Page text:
|buy prints of select* halfsquatch photographs at etsy or dawanda. (*prints of all photographs are available upon request)||day 15
The icebox was built. It was rough and uneven in places, but it would do. The ice – which had to be replenished constantly – filled the space that ran along the back of the crate. Tucky drilled holes in the base to allow the water to drain out into a basin. During the day they’d keep it outside and let the water seep into the ground. Plus, an outdoor location would help with the smell, which was becoming harder to mask. The box stood upright, the Lady Sasquatch having been carefully nailed into place by a local taxidermist.
It was Dave’s job to sit overnight with the Lady Sasquatch, replacing the ice and emptying the basin. He was used to the smell, though it had started to permeate his clothes. And didn’t mind staying up through the night.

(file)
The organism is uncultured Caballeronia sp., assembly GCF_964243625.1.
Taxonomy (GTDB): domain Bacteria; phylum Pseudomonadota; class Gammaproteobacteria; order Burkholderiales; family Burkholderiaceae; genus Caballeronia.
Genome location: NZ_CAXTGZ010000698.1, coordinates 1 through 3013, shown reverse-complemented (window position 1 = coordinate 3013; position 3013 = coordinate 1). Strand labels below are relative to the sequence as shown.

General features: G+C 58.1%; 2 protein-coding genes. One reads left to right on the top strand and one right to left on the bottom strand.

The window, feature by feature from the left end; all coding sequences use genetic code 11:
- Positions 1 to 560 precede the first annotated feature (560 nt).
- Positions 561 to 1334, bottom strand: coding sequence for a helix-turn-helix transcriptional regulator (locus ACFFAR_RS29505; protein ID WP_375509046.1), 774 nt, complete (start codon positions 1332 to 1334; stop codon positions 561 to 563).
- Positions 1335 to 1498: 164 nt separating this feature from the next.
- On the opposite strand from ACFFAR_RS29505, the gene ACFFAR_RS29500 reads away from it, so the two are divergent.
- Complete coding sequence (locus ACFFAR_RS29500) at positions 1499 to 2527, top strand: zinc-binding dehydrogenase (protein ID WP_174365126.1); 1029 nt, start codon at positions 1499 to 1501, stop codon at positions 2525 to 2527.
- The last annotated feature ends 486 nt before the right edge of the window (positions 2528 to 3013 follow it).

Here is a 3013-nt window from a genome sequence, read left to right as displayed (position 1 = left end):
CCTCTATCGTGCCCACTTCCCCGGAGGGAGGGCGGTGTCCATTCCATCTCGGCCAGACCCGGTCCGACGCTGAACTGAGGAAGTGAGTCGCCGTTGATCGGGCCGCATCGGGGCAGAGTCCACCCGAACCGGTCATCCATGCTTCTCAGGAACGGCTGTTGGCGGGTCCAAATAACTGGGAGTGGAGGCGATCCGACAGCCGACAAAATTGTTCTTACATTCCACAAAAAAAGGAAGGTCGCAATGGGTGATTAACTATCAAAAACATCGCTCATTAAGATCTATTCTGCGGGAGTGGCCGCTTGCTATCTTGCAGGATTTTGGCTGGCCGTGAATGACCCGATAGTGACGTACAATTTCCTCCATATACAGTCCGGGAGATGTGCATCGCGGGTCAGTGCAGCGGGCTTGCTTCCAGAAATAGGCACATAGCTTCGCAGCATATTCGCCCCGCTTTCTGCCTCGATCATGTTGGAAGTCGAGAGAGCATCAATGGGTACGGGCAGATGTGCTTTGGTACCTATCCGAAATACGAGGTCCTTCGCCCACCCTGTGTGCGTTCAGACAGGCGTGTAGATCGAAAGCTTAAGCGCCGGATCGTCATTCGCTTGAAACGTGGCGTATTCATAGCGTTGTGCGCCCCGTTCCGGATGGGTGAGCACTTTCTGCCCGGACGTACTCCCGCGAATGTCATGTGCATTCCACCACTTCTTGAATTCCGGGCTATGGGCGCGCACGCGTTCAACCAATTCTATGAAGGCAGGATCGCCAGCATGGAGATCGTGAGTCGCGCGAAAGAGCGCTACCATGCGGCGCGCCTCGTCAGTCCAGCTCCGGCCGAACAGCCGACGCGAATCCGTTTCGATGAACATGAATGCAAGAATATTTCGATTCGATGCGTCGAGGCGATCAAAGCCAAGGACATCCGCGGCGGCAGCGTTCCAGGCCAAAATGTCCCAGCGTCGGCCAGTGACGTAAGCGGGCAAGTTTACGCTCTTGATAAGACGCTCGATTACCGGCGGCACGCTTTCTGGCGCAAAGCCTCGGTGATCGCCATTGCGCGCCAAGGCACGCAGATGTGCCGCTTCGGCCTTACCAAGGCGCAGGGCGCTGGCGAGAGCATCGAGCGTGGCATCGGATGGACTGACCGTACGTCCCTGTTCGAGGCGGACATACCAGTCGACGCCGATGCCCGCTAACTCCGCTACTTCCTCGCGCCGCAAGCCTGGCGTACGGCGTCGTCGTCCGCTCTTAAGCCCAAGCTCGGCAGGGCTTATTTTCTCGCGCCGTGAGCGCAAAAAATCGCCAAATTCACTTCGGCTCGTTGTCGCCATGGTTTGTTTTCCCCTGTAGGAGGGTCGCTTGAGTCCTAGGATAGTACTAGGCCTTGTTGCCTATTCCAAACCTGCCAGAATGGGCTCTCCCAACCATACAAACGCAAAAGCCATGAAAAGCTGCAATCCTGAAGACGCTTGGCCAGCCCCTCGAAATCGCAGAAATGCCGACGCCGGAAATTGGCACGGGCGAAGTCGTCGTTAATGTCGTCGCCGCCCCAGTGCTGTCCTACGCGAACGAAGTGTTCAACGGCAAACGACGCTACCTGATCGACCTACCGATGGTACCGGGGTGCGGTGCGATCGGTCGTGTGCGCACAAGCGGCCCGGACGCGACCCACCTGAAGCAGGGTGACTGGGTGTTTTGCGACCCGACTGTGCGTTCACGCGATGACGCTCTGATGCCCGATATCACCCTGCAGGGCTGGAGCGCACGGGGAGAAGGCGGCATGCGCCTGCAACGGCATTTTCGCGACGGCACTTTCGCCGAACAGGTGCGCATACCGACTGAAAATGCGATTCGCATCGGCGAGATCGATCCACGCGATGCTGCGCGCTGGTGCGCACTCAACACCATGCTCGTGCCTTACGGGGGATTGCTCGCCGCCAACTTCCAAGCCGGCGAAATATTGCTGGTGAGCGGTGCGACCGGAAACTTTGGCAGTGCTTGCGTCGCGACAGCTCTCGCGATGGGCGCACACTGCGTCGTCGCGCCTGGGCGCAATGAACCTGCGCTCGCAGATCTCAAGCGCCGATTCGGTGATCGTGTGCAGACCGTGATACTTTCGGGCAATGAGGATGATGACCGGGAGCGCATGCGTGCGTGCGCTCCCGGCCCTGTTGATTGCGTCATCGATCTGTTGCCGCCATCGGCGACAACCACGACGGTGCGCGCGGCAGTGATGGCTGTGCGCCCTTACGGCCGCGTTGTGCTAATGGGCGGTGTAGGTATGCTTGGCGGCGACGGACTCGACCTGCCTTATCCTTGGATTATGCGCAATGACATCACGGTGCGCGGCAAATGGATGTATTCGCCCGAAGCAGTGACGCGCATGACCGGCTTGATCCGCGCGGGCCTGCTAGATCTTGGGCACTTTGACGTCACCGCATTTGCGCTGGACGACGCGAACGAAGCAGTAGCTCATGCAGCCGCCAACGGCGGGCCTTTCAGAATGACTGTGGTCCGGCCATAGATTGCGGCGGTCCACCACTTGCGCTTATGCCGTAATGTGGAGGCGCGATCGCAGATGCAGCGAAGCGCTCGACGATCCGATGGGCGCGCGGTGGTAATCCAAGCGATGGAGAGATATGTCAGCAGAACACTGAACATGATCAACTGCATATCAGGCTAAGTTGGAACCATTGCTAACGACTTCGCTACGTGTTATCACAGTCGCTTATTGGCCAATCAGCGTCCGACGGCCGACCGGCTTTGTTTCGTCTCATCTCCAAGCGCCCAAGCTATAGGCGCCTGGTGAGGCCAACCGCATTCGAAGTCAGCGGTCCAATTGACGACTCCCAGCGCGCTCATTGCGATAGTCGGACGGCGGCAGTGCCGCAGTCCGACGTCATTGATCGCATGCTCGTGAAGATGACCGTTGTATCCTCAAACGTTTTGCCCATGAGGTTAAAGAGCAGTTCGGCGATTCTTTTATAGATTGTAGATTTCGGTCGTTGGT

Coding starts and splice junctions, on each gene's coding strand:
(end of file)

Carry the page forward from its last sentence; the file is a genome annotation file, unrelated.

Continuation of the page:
So Dave sat and read and listened to mix cassette tapes filled with Joy Division and Bauhaus songs that Lisa told Rebecca she could borrow. Every fifteen minutes he climbed up on a stepladder and added another bag of ice to the back of the box.
Every once in a while someone would bang on the garage door and yell something about the Sasquatch. He’d turn the music up and ignore them.
By four a.m. it was quiet. Outside, the sun rose higher and brighter, but the garage was windowless. Dave appreciated that it felt like night stuck in the smelly room, away from the constant summer sun that could, even after all of his seventeen years, still be disorienting. His mother would be up at five and take over ice duties. Tucky had a press conference scheduled for ten.
Dave pulled another bag of ice out of the freezer and lugged it over to the Sasquatch icebox. He poured the ice in and checked the basin. He used a plastic pail to scoop out three buckets of water that he then splashed on the concrete floor. It was warm; it would dry.
He walked around to the front of the icebox and looked up at the Lady Sasquatch. He averted his eyes, not wanting to catch hers. She was dead, he knew this, but he couldn’t look too closely at her face. And when he did sneak a glance it was always from the side and with great, undeniable guilt.